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Posted 27 Nov 2009
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The FactoryDictionary

, 3 Dec 2009
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Safely blocking heavyweight object instantiation in a dictionary without blocking unrelated requests.


The purpose of the FactoryDictionary is to be able to provide a thread-safe (in that operations are synchronized) implementation of a Dictionary<T,T> that also incorporates the ability to block the calling thread if a new instance needs to be created for a particular key (or if an instance is in the process of being created for a particular key) without blocking threads that were retrieving values for other keys. This is primarily targeted at heavyweight objects that are created infrequently and retrieved frequently. The approach of the FactoryDictionary involves offsetting the heavy instantiation process into an internal wrapper class that uses a user-supplied delegate to create the object. In doing so, the lock on the internal dictionary (used for retrieving instances of the wrapper class) can be released relatively quickly, but the calling thread can still be blocked by establishing a lock on an instance-specific synchronization object.


The idea for this class originated while I was answering this StackOverflow question. To summarize, the poster was looking for a way to maintain a dictionary of heavyweight objects, and block subsequent calls for the same key while an instance was being created (rather than having subsequent calls create instances that aren't added to the dictionary) while not blocking calls for other objects.

Using the Code

The majority of the code in the FactoryDictionary is a boilerplate implementation of the IDictionary<TKey, TValue> interface (and the other associated interfaces), which I won't go into here since they're fairly straightforward. Using these functions, the FactoryDictionary operates in the same manner as the Dictionary<TKey, TValue> class. The segment we're actually interested in is contained in two parts: the ValueWrapper class and the GetOrCreate function. The relevant code appears below:

private class ValueWrapper
    public TValue Value { get; private set; }
    private volatile object valueLock;
    private bool isCreated;
    private Func<TValue> constructor;

    public void WaitForInitialization()
        object sync = valueLock;

        if (sync != null)
            lock (sync)
                if (!isCreated)
                    isCreated = true;

                    Value = constructor();

                    valueLock = null;

    public ValueWrapper(TValue value)
        Value = value;
        isCreated = true;

    public ValueWrapper(Func<TValue> constructor)
        valueLock = new object();
        isCreated = false;
        this.constructor = constructor;

public TValue GetOrCreate(TKey key, Func<TValue> constructor)
    ValueWrapper wrapper;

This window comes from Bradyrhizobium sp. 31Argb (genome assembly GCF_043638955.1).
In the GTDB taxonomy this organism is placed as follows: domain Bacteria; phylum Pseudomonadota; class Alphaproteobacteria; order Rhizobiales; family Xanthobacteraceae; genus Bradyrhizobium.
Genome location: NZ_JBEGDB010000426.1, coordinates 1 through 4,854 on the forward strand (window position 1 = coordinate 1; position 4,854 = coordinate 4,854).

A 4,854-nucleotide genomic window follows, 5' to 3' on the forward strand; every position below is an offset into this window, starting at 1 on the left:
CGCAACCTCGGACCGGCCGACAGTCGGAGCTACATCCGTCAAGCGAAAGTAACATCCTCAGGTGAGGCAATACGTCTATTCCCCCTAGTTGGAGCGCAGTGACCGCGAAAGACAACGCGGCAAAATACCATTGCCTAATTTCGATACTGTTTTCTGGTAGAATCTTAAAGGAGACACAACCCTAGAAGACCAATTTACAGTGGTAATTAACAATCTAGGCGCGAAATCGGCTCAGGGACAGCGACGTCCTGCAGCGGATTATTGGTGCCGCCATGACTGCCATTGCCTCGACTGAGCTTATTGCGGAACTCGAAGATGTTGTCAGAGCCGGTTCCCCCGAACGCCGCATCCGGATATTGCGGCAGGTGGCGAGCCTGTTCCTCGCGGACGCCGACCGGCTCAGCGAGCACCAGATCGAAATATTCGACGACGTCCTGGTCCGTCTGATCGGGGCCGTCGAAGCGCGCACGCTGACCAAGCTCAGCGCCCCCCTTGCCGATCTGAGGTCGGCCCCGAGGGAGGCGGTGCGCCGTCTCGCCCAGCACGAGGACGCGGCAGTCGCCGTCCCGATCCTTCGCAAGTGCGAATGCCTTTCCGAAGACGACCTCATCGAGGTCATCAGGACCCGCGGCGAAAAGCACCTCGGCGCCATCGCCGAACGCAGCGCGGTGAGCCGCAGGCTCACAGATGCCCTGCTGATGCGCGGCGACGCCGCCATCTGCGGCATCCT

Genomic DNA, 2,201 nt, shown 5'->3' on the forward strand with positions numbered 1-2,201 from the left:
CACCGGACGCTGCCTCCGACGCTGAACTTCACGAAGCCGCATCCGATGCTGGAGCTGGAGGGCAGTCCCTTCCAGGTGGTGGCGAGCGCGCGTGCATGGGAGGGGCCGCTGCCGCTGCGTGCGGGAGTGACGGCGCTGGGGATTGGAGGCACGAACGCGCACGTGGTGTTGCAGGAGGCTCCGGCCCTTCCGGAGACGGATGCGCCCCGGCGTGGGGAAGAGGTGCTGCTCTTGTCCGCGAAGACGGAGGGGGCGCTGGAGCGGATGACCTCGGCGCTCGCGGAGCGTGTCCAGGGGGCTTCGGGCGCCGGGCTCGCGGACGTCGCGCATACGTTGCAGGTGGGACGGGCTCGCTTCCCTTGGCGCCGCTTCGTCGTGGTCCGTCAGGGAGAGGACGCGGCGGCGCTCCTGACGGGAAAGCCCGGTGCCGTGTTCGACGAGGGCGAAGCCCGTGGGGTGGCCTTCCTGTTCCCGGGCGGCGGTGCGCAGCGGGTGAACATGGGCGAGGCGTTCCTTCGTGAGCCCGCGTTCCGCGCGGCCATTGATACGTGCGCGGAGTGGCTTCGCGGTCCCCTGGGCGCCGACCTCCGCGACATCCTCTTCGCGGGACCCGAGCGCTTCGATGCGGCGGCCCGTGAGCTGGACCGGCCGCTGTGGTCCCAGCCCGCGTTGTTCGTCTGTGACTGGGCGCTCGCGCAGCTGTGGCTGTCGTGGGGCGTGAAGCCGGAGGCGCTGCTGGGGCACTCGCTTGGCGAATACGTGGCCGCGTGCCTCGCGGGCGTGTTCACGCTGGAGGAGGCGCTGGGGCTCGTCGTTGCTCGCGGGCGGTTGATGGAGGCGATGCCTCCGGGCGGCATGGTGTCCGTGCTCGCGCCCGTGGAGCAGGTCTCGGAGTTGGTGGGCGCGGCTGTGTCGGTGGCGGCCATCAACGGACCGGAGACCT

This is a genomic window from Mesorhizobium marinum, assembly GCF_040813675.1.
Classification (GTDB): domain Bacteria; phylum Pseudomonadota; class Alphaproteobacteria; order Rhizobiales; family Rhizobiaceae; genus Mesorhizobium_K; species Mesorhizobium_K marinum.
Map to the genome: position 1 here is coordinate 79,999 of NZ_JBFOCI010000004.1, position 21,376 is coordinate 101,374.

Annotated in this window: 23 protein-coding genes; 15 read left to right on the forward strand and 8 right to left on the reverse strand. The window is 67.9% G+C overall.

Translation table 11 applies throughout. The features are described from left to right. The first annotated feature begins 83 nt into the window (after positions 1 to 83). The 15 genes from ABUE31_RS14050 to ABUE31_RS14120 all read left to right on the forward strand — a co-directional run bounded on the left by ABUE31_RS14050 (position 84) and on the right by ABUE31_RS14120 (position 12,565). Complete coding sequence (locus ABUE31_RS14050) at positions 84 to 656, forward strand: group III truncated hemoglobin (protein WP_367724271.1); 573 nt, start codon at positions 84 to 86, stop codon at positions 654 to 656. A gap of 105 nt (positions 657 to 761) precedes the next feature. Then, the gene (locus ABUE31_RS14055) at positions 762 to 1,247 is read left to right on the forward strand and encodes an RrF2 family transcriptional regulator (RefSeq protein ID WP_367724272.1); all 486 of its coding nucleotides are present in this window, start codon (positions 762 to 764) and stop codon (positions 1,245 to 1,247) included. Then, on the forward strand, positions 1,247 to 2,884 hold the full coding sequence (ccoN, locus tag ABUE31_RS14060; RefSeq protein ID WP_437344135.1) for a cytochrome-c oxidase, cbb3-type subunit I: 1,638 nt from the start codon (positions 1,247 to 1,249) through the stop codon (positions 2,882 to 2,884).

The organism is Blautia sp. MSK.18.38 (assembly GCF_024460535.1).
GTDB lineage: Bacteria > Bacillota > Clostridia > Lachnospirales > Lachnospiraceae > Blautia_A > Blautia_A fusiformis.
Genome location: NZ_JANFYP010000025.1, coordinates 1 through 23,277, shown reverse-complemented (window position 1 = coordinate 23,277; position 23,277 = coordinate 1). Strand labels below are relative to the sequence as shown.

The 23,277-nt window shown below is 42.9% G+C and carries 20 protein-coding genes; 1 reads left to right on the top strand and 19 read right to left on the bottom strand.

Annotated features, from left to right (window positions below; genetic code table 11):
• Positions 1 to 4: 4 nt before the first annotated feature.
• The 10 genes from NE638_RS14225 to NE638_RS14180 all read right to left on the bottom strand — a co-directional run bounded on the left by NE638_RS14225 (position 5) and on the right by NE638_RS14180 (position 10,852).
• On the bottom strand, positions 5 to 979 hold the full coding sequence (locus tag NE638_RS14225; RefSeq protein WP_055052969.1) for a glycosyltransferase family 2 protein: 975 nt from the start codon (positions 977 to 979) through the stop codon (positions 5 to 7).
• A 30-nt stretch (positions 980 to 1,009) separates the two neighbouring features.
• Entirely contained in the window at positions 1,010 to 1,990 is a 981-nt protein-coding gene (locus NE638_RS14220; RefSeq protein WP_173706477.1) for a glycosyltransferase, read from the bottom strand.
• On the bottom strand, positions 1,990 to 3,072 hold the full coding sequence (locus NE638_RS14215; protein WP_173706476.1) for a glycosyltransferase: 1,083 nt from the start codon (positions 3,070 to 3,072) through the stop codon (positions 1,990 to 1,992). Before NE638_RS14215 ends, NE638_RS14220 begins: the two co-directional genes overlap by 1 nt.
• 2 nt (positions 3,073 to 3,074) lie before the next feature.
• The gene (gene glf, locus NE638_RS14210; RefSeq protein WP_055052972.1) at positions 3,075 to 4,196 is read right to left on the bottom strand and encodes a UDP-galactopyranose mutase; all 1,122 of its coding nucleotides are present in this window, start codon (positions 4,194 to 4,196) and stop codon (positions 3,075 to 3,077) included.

lock (backingLock)
        if (!backing.TryGetValue(key, out wrapper))
            wrapper = new FactoryDictionary<TKey, TValue>.ValueWrapper(constructor);

            backing.Add(key, wrapper);


    return wrapper.Value;

The implementation is pretty simple: the dictionary inspects its internal dictionary to see if a wrapper exists for the specified key. If one does not, it creates a wrapper, and supplies the user-specified delegate that will actually do the heavy lifting in creating the object. Once the wrapper is in hand, it calls WaitForInitialization to pause, if necessary, for object instantiation.

Upon the first call, an exclusive lock is acquired on the synchronization object, the creation flag is set, the object is created, the synchronization object is cleared, and the exclusive lock is released. If a subsequent call occurs before the object is created (or, more specifically, before the synchronization object is cleared), the thread blocks until prior locks are released. Once the locked code block is entered the creation flag has already been set, so no action is performed and the lock is immediately released. Calls that occur after the object has been created will return immediately, since the synchronization object has been cleared.

Taking this approach yields a fairly transparent code, and consumption of the FactoryDictionary is simple. Consider a dictionary with a string key and a heavyweight object value type named HeavyweightObject.

FactoryDictionary<string, HeavyweightObject> dictionary;

All that is required to use the pseudo-double-checking dictionary functionality is the following:

dictionary.GetOrCreate("key", () => new HeavyweightObject());

This will either retrieve or create the object associated with the "key" string, using the lambda-declared delegate to perform the actual instantiation. In this way, subsequent calls to GetOrCreate with "key" as the key will only block (rather than instantiate a throw-away instance), and calls for other keys will not be affected.

Points of Interest

The delegate approach was taken to support objects with parameterized constructors; while I could have specified the new() generic condition on the TValue argument, that would only allow objects with a parameterless constructor to be stored.

Example Usage

Let's consider a mortgage company named XYZMortgage (XYZ for short). XYZ has an automated mortgage foreclosure analysis application that reviews a subset of their mortgage portfoloio on a daily basis to determine eligibility for foreclosure, and it uses a fairly heavyweight object to define a particular mortgage type (FHA, VA, Conventional, etc.) and term. These mortgage type objects have a relatively long creation time, since they have to retrieve information about current interest rates, revised business rules, and other ancillary information whenever they're created. Because there is a sufficient number of profile objects to make creating them all up front too expensive for only a subset of the mortgages held by the company, XYZ has implemented a lazy-loading approach so that mortgage profiles that aren't processed aren't actually created and loaded.